An increase in the number of high-rise regional centres in Sydney should not come at the expense of the amenity and quality of the city's urban environments.

As the city of Sydney transitions to a more polycentric model of urban development that will see the creation of multiple high-rise hubs throughout the greater metropolitan area, leading industry groups are calling for increased focus on the quality of incoming high-rise building stock.

While Consult Australia has given its support to the review of building height restrictions mooted by Planning Minister Rob Stokes as part of efforts to foster the development of new urban centres in Sydney, NSW State Manager Matthew Trigg said building quality must also be made part of the discussion.

“The concern is ensuring the quality of what we’re getting when it comes to the built environment in Sydney,” said Trigg to Sourceable. “What we’ve seen overseas is situations where large buildings are just put up, but the spaces around them are not conductive to the type of urban environments we would expect of Sydney.”

“We have a huge amount of expertise in Australia and internationally on delivering quality urban environments and world-class architecture. This should not be forsaken in the rush to deliver the next big thing.

“Height is not a measure of success in itself. We need to see leadership displayed by all major stakeholders to ensure urban development meets and exceeds expectations.”

While Australia’s major cities will need to become denser and host a greater number of high-rise residential developments in order to accommodate projected population gains, Trigg notes that density is only one aspect of the urban development equation.

“It’s not just about density – it’s about the levels of amenity and the quality of urban spaces and local economic impact,” he said. “Density in itself is a proxy for far more nuanced elements in the built environment.”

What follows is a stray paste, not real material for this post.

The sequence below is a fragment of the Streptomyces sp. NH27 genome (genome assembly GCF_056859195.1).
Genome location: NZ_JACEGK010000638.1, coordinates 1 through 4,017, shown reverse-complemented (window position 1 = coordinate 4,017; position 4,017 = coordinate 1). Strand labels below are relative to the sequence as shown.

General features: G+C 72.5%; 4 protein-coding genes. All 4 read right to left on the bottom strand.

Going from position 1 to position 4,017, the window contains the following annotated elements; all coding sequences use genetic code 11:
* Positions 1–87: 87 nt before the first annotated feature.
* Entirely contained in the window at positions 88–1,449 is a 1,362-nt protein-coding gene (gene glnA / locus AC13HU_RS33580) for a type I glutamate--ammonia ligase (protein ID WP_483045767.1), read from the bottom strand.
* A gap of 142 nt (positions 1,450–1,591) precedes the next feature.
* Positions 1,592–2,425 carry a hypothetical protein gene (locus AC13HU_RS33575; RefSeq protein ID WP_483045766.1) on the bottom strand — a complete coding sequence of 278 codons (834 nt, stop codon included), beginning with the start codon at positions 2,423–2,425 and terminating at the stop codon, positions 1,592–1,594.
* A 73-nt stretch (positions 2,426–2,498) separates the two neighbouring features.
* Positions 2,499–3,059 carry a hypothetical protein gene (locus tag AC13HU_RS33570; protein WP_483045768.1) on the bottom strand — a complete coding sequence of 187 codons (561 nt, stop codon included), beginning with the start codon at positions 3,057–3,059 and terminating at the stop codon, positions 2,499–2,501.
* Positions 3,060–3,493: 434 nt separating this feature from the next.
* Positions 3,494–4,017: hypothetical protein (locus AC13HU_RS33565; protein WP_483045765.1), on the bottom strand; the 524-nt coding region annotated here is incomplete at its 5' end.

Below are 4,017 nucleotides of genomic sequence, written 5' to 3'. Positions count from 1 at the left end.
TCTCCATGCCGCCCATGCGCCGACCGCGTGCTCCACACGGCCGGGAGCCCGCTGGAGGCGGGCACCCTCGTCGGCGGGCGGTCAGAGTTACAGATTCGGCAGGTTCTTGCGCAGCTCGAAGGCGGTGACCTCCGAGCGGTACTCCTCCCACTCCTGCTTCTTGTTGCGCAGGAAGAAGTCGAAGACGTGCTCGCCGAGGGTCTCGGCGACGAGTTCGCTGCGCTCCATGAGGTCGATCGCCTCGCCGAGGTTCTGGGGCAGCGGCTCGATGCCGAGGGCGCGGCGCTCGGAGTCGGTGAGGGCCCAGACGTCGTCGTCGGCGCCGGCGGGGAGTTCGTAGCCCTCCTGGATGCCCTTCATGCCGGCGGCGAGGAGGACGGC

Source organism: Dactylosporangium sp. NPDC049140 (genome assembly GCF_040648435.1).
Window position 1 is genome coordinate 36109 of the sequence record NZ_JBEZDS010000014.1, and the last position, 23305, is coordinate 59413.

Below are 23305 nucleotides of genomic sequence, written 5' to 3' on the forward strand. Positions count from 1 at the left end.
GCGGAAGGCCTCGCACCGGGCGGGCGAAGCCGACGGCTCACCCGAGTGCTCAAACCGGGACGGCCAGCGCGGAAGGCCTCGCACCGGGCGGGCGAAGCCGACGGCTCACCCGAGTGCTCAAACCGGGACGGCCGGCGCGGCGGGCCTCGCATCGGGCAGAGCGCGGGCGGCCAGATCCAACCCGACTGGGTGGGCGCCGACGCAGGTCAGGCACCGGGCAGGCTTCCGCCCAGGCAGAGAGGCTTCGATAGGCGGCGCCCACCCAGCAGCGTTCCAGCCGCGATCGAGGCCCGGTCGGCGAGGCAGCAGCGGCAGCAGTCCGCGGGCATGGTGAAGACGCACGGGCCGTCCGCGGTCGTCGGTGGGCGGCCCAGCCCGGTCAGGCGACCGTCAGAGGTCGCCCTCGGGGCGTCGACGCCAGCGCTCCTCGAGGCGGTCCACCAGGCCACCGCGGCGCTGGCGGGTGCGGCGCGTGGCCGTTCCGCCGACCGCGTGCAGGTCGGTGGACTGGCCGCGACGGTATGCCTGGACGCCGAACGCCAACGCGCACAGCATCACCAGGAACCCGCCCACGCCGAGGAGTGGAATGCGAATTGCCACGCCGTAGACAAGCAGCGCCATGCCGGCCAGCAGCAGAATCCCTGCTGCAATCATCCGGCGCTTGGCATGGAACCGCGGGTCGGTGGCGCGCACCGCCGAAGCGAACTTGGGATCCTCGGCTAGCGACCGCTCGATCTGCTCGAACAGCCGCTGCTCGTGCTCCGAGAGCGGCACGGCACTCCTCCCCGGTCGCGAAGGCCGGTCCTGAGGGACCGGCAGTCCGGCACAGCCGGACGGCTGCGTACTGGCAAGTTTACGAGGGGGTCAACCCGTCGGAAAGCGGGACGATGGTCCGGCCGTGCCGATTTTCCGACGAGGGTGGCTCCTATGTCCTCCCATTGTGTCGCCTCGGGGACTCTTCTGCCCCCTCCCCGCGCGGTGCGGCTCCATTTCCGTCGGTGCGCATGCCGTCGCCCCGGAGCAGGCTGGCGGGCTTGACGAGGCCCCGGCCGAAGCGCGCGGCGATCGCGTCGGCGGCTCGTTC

Other members of industry have recently raised concerns about the quality of new building stock in NSW amidst the state’s ongoing spate of residential development.

Stephen Raff, CEO of Ace Body Corporate and former president of Strata Community Australia (Vic) recently pointed out that poor quality is set to be a worsening problem for new apartment buildings in Sydney, given shoddy construction practices and widespread use of imported products of sub-par quality.

While Consult Australia has raised concerns about potential quality issues in relation to upcoming urban development in Sydney, the organization is advancing efforts to ensure that regional centres remain on the right growth track in future, with measures such as a public competition for the Liverpool Georges River Precinct plan.

The five project proposals for the future development of the Liverpool Georges River Precinct were all submitted by participants in Consult Australia’s FutureNet Business Leader Course, and are available for consideration in detail via the competition’s official webpage. Online visitors can also submit votes for their preferred project proposal.

“The competition proposals transform old industrial Liverpool into a vibrant people-centric city that puts the Georges River on the map as a global hub for biomedical research, education and biotech start-ups supported by sought-after liveable, sustainable, local communities,” said Trigg.

“The competition highlights the global potential for Liverpool, securing its potential as the third regional city in New South Wales, and capitalising on its unique position between Sydney’s Kinsford Smith Airport and the second airport at Badgery’s Creek.”